Topic of the Week: Are delays for the best?

Topic of the Week: Are delays for the best?

So a little game called Street Fighter V came out recently, and it’s got quite a few people annoyed. Despite scoring very highly among professional critics, many areas of the game are, quite simply, broken. Here on PC, we’re seeing issues with matchmaking, arcade stick support, and even basic things like screen resolutions. It’s all very frustrating.

Perhaps some of the titles in our list of upcoming PC games could do with a delay?

After chatting with Ben, we both agreed that Street Fighter V could have done with a hefty delay. If it took them six months – a year even – the condition it launched it would have been significantly better, and the public outcry wouldn’t be there to tarnish the game’s otherwise solid reputation.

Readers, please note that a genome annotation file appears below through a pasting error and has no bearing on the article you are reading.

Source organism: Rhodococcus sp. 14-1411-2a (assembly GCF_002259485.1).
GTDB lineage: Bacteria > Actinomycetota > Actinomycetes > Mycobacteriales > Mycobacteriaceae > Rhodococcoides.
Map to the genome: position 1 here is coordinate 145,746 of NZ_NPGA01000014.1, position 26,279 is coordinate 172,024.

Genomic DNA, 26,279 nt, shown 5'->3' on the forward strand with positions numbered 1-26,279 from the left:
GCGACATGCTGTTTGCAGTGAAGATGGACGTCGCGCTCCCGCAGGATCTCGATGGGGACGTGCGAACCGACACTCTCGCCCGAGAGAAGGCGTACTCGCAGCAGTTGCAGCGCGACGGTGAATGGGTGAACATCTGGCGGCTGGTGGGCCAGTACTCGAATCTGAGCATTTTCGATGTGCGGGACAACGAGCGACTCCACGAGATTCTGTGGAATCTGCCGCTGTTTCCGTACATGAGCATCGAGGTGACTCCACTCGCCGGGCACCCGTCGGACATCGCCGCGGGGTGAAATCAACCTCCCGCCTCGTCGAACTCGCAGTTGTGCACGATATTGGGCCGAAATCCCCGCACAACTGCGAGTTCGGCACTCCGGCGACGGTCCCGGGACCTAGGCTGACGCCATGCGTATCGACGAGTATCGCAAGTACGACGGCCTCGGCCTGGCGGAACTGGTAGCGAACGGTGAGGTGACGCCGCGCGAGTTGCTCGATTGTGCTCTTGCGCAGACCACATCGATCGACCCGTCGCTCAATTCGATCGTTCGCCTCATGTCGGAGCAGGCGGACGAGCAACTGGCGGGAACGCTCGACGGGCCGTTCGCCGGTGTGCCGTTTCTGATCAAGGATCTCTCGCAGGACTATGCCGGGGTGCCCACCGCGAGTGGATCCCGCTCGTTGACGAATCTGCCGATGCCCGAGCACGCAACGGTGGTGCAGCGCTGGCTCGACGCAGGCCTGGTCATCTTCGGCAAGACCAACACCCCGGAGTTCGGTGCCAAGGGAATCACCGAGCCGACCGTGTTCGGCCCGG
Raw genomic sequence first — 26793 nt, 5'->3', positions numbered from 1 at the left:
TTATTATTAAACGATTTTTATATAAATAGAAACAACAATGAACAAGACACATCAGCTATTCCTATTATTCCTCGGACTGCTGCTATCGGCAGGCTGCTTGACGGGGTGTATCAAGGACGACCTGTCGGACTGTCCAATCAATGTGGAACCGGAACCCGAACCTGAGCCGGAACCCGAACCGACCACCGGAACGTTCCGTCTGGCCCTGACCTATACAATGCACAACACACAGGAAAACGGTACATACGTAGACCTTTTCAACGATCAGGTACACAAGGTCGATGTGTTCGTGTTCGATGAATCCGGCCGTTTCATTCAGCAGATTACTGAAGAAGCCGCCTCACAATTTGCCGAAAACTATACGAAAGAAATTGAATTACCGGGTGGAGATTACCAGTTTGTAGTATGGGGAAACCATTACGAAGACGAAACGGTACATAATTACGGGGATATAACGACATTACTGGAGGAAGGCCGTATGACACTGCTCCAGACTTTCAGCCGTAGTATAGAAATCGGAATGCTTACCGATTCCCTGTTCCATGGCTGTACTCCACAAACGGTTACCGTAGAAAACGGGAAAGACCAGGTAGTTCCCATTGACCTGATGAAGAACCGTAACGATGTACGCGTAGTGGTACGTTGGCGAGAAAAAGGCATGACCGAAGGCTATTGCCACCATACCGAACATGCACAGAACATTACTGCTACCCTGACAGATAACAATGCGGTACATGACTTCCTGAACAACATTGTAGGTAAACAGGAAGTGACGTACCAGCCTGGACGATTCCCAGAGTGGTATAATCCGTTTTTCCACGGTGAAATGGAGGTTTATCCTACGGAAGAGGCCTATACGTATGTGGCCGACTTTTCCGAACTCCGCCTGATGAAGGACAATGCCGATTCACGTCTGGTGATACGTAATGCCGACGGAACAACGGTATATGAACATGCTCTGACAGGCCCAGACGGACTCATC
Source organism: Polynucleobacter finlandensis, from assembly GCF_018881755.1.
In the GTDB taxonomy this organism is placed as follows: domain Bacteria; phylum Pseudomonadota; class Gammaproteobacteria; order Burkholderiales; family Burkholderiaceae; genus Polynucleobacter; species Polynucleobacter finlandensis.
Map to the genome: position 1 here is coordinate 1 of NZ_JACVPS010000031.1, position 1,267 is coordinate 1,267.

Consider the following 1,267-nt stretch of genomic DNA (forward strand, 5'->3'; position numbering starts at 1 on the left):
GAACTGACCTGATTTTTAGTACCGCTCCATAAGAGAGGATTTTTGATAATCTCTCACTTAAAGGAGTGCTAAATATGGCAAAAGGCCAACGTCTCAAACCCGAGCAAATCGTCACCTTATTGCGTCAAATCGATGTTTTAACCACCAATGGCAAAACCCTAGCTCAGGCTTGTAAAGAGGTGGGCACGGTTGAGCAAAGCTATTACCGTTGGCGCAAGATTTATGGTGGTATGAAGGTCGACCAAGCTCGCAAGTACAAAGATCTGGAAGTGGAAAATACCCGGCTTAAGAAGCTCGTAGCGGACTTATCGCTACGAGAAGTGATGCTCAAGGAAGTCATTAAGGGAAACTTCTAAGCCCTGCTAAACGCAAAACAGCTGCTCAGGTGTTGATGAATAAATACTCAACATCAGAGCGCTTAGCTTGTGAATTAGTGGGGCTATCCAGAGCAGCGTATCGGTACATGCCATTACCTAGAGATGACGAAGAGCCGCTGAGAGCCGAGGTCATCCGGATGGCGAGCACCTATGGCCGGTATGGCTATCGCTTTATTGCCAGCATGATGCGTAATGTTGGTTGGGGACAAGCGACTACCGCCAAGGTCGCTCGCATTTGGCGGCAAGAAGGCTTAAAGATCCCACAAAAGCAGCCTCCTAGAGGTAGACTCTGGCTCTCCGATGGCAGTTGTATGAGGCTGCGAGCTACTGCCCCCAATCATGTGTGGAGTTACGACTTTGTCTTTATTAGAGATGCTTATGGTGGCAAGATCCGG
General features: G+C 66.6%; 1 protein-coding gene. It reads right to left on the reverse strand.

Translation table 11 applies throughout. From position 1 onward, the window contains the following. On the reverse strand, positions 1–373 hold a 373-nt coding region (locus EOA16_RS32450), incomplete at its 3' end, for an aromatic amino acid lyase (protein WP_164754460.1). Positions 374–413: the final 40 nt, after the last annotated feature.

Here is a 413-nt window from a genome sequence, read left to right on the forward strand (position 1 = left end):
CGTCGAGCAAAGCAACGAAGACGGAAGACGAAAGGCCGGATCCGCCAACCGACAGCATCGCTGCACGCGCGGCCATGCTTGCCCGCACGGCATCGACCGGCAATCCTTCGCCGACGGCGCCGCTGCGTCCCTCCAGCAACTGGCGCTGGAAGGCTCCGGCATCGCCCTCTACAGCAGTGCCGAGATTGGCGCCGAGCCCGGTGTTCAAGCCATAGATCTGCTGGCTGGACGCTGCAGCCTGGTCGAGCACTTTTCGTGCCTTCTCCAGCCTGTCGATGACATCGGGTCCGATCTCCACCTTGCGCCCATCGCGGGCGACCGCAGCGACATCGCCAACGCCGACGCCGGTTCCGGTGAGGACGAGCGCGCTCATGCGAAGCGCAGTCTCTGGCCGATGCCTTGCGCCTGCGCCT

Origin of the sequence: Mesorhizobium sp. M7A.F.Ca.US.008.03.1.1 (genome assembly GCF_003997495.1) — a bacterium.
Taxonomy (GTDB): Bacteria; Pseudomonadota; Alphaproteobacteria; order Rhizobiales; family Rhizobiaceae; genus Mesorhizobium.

But are delays the way to go? Is spending six months in an isolated environment the best way to find bugs and squash them, when you could have untold thousands of players finding them for you? If you make sure you’re well-connected to the community and issue patches swifty, is getting the game out there in the wild actually the best thing for it? Afterall, a full retail release is going to draw more people than your specialised beta test…

Then of course there’s impatient players who just need to get their hands on the game as soon as possible. They’re an important demographic too, right?

So what do you think? Are teething bugs just something we have to deal with in this modern age of ambitious game development, or should games be permanently held back in the dark until the day they’re guaranteed to work flawlessly? Fire your opinions at us in the comments.